Where to get business cards made.
October 18, 2011 2:07 PM   Subscribe

Every so often I come across awesome business cards online, today Design milk has 10 of the most awesome I have seen. Where does one get cards of this quality made?
posted by adventureloop to Computers & Internet (14 answers total) 34 users marked this as a favorite
You go to a good old-fashioned print shop! You probably have one in your city! They will have an array of papers and methods of printing, embossing, foiling, etc. Those cards are expensive! You might have a small press locally that does cute things like letterpress or hand-lettering. Each one of these special details costs a little something -- a special cut, color, etc. You may need a designer to help you make sense of your options and to offer you alternatives to get what you like at a price you can afford.
posted by amanda at 2:11 PM on October 18, 2011 [2 favorites]

I didn't tell you this, but maybe a place like Cranky Pressman (with Special Technique Business Cards) would be a good start.
posted by circular at 2:11 PM on October 18, 2011 [2 favorites]

Pretty much any old school print shop can do these. All of these are pretty straightforward from a printing perspective and they just require letterpress capabilities.

If you're going this route. You likely want to find someone local since you're really going to want to handle and view the card stock in person before doing a printing run.
posted by bitdamaged at 2:29 PM on October 18, 2011

Seconding local print shop. If you happen to be in Wisconsin I can recommend one. Yes, it will be expensive unless you plan to print thousands.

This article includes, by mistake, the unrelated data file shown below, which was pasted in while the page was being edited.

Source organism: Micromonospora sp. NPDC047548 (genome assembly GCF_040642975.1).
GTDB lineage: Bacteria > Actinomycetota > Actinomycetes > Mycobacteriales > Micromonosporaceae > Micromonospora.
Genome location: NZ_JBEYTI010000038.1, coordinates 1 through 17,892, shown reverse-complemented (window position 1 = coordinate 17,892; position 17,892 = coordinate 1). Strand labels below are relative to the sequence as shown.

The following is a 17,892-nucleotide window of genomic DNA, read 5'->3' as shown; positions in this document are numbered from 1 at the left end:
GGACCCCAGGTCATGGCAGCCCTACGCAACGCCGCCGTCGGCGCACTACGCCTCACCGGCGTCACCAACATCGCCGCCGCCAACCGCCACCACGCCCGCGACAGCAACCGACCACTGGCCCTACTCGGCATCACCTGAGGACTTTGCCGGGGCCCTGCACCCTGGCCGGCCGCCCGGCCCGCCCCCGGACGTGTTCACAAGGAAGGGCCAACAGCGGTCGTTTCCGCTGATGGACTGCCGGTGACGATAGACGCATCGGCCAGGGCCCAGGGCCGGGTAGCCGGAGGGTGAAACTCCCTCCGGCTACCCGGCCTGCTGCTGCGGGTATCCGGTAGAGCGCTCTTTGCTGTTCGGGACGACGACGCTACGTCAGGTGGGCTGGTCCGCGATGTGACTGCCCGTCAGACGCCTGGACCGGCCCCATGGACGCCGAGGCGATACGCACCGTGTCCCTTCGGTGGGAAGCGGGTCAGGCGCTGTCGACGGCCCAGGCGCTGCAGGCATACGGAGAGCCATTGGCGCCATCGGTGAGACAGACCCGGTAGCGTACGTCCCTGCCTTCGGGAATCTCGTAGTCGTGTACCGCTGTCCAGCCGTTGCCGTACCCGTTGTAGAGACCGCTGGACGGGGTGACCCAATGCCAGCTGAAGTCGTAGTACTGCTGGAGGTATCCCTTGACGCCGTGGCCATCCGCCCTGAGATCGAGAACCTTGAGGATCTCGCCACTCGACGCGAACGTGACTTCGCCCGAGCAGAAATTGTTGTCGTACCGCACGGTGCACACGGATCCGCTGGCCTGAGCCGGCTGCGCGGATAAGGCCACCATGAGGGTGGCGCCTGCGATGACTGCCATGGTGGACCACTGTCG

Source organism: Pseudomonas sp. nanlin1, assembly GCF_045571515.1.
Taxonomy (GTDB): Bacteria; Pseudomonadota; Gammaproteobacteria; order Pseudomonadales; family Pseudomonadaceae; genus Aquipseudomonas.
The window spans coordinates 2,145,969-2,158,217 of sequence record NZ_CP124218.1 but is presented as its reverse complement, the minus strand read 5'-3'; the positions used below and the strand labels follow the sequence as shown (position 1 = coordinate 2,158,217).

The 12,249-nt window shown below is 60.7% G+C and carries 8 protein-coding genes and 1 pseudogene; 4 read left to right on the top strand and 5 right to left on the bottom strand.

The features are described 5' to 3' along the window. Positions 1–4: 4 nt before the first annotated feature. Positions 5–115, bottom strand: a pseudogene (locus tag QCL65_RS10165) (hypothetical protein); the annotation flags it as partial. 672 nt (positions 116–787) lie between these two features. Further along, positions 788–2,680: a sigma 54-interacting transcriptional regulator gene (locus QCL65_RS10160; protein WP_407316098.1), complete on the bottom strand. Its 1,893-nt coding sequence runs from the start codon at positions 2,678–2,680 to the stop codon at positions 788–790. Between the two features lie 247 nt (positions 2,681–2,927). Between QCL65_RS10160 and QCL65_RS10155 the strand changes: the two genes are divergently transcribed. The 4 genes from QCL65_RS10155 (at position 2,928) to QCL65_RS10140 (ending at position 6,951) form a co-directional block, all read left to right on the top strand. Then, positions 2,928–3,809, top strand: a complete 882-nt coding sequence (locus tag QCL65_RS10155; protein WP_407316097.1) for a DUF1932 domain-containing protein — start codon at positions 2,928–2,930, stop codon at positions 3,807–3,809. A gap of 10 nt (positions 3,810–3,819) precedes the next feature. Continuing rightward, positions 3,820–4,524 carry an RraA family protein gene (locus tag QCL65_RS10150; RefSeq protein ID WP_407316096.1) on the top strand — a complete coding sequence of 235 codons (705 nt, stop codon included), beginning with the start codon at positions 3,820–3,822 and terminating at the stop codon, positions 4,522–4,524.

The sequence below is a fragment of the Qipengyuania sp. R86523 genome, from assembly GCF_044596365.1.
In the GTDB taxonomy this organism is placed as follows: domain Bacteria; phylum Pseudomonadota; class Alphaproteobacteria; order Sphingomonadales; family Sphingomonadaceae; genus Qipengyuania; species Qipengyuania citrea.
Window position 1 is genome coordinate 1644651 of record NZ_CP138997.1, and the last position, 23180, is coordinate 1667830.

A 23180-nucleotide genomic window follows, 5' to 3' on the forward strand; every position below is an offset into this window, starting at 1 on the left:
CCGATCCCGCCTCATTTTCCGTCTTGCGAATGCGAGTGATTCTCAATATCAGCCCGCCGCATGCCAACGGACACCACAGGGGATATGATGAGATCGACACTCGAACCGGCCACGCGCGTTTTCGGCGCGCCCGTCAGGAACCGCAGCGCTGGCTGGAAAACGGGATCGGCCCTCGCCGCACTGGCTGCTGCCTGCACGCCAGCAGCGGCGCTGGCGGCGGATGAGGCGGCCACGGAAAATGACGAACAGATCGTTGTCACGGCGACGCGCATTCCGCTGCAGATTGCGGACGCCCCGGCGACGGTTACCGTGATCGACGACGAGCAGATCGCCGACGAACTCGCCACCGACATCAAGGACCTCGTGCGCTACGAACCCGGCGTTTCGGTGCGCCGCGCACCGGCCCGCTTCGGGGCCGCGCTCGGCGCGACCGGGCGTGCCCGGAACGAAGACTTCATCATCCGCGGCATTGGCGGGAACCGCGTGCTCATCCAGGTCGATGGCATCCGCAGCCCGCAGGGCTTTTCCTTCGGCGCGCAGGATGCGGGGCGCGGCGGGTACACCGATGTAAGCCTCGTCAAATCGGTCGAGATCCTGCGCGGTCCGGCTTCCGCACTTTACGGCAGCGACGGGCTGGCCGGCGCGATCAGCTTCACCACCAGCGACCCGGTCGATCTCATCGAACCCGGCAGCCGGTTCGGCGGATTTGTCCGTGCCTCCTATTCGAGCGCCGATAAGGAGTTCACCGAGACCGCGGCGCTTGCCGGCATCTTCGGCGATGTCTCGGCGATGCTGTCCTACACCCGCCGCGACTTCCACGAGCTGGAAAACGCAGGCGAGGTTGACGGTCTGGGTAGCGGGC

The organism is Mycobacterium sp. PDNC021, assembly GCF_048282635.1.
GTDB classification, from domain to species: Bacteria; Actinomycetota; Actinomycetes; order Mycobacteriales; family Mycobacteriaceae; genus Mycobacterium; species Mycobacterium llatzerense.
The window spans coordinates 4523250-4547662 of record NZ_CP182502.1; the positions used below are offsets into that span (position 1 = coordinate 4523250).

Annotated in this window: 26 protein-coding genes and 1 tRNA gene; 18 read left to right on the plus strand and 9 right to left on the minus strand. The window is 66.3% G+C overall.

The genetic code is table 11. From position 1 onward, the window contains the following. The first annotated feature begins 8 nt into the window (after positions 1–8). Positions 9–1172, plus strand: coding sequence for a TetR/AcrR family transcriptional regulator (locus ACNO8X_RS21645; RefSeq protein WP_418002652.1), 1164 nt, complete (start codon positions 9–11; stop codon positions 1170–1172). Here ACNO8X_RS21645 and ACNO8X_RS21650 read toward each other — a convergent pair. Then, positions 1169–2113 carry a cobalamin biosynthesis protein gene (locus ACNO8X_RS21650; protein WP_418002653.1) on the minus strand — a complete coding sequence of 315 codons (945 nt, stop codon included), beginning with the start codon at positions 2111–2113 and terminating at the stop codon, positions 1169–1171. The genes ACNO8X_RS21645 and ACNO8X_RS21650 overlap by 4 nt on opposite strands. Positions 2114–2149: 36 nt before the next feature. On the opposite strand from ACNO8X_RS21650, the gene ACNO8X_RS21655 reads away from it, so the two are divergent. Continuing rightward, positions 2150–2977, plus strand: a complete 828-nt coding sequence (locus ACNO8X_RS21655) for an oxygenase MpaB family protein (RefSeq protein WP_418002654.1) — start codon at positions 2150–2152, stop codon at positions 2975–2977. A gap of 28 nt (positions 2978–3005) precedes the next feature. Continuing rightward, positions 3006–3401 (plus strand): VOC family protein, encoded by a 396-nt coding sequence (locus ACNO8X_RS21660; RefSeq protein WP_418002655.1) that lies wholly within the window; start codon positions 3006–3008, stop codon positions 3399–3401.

posted by desjardins at 2:30 PM on October 18, 2011

You hire an actual graphic designer (the kind that will want to discuss paper samples, font choices, etc. with you) and work with a real press. And be prepared to spend real money.

Those are cool cards. Most of those are fairly expensive cards, too (especially in this "25,000 cards for $10 overnight" world) There's a lot of custom diecut, custom embossment, specialty paper, etc. going on with those cards.
posted by Thorzdad at 2:30 PM on October 18, 2011

Hire a professional graphic designer and tell them you are willing to pay for specialty printing techniques.

I used to run a screen printing shop and would quote designers for cool spot colors (glow in the dark, metallics, etc!) all the time. The designers all have tons of resources to make things like this happen and were enthusiastic about these more creative projects, the problem was always the client balked that it cost a lot more than Kinkos and usually required high print runs to balance out the time involved in setting the job up.
posted by bradbane at 2:33 PM on October 18, 2011

For printing, I can highly recommend Taste of Ink Studios. Gorgeous quality, helpful staff, really reasonable prices (all things considered), and fast turnaround. I did my own cards, so I can't speak to their design services, but the ones showcased on their site are in line with the ones in your link.
posted by mireille at 2:50 PM on October 18, 2011